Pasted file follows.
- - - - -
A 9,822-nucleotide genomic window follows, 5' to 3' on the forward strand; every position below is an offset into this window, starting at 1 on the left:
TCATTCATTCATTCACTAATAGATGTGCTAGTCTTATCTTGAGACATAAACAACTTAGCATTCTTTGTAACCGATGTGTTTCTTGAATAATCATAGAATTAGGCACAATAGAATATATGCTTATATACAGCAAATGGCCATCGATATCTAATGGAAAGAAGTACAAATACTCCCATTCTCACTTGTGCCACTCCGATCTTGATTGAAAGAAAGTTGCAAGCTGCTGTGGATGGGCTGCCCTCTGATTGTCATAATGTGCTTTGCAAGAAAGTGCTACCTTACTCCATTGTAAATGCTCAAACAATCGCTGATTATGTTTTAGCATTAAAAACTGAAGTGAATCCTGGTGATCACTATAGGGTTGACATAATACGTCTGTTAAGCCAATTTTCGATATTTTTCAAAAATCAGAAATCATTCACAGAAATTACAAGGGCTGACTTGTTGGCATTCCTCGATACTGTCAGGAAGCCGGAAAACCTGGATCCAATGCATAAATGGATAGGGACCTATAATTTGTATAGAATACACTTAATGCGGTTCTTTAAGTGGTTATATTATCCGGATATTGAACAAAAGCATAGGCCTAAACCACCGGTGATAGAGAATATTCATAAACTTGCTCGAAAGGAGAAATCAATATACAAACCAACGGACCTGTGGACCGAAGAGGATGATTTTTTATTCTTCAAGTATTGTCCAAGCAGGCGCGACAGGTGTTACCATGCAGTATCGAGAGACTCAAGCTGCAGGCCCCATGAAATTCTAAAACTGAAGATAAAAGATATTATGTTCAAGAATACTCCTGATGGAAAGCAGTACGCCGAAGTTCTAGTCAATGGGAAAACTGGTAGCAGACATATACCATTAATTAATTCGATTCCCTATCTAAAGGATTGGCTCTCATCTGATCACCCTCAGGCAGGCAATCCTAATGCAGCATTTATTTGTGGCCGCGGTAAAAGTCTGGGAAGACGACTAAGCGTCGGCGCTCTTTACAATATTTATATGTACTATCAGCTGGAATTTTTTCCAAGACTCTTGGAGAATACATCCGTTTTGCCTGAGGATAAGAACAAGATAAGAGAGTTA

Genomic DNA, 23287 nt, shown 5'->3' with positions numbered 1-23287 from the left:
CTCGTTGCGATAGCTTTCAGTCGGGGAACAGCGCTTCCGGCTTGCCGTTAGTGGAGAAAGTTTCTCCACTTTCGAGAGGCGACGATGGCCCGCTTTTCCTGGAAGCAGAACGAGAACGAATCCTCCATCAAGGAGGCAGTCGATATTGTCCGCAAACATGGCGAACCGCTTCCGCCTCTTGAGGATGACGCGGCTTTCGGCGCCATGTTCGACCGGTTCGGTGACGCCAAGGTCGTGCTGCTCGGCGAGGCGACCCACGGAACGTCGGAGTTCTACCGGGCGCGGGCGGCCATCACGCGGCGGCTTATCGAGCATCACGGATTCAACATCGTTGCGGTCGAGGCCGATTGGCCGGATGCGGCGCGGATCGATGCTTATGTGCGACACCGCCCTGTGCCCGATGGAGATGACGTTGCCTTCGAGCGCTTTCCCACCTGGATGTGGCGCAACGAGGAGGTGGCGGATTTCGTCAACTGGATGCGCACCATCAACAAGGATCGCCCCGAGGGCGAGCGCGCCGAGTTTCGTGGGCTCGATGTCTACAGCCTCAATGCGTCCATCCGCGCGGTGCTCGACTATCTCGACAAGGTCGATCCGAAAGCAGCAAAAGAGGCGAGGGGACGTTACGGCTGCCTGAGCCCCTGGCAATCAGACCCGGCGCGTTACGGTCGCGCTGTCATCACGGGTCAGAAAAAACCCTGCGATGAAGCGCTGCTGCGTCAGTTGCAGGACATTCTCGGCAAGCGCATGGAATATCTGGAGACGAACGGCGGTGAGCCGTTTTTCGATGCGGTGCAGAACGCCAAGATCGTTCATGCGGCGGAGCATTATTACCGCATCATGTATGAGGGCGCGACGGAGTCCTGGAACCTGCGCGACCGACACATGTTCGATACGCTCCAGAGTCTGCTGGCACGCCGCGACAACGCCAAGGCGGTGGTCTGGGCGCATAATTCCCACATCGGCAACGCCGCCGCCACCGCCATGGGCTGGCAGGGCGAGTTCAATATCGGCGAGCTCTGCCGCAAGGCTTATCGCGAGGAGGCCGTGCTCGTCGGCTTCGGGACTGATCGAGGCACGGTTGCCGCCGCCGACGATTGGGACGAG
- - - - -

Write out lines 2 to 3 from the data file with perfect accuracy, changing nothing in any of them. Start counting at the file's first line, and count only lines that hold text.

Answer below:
TCATTCATTCATTCACTAATAGATGTGCTAGTCTTATCTTGAGACATAAACAACTTAGCATTCTTTGTAACCGATGTGTTTCTTGAATAATCATAGAATTAGGCACAATAGAATATATGCTTATATACAGCAAATGGCCATCGATATCTAATGGAAAGAAGTACAAATACTCCCATTCTCACTTGTGCCACTCCGATCTTGATTGAAAGAAAGTTGCAAGCTGCTGTGGATGGGCTGCCCTCTGATTGTCATAATGTGCTTTGCAAGAAAGTGCTACCTTACTCCATTGTAAATGCTCAAACAATCGCTGATTATGTTTTAGCATTAAAAACTGAAGTGAATCCTGGTGATCACTATAGGGTTGACATAATACGTCTGTTAAGCCAATTTTCGATATTTTTCAAAAATCAGAAATCATTCACAGAAATTACAAGGGCTGACTTGTTGGCATTCCTCGATACTGTCAGGAAGCCGGAAAACCTGGATCCAATGCATAAATGGATAGGGACCTATAATTTGTATAGAATACACTTAATGCGGTTCTTTAAGTGGTTATATTATCCGGATATTGAACAAAAGCATAGGCCTAAACCACCGGTGATAGAGAATATTCATAAACTTGCTCGAAAGGAGAAATCAATATACAAACCAACGGACCTGTGGACCGAAGAGGATGATTTTTTATTCTTCAAGTATTGTCCAAGCAGGCGCGACAGGTGTTACCATGCAGTATCGAGAGACTCAAGCTGCAGGCCCCATGAAATTCTAAAACTGAAGATAAAAGATATTATGTTCAAGAATACTCCTGATGGAAAGCAGTACGCCGAAGTTCTAGTCAATGGGAAAACTGGTAGCAGACATATACCATTAATTAATTCGATTCCCTATCTAAAGGATTGGCTCTCATCTGATCACCCTCAGGCAGGCAATCCTAATGCAGCATTTATTTGTGGCCGCGGTAAAAGTCTGGGAAGACGACTAAGCGTCGGCGCTCTTTACAATATTTATATGTACTATCAGCTGGAATTTTTTCCAAGACTCTTGGAGAATACATCCGTTTTGCCTGAGGATAAGAACAAGATAAGAGAGTTA

Genomic DNA, 23287 nt, shown 5'->3' with positions numbered 1-23287 from the left: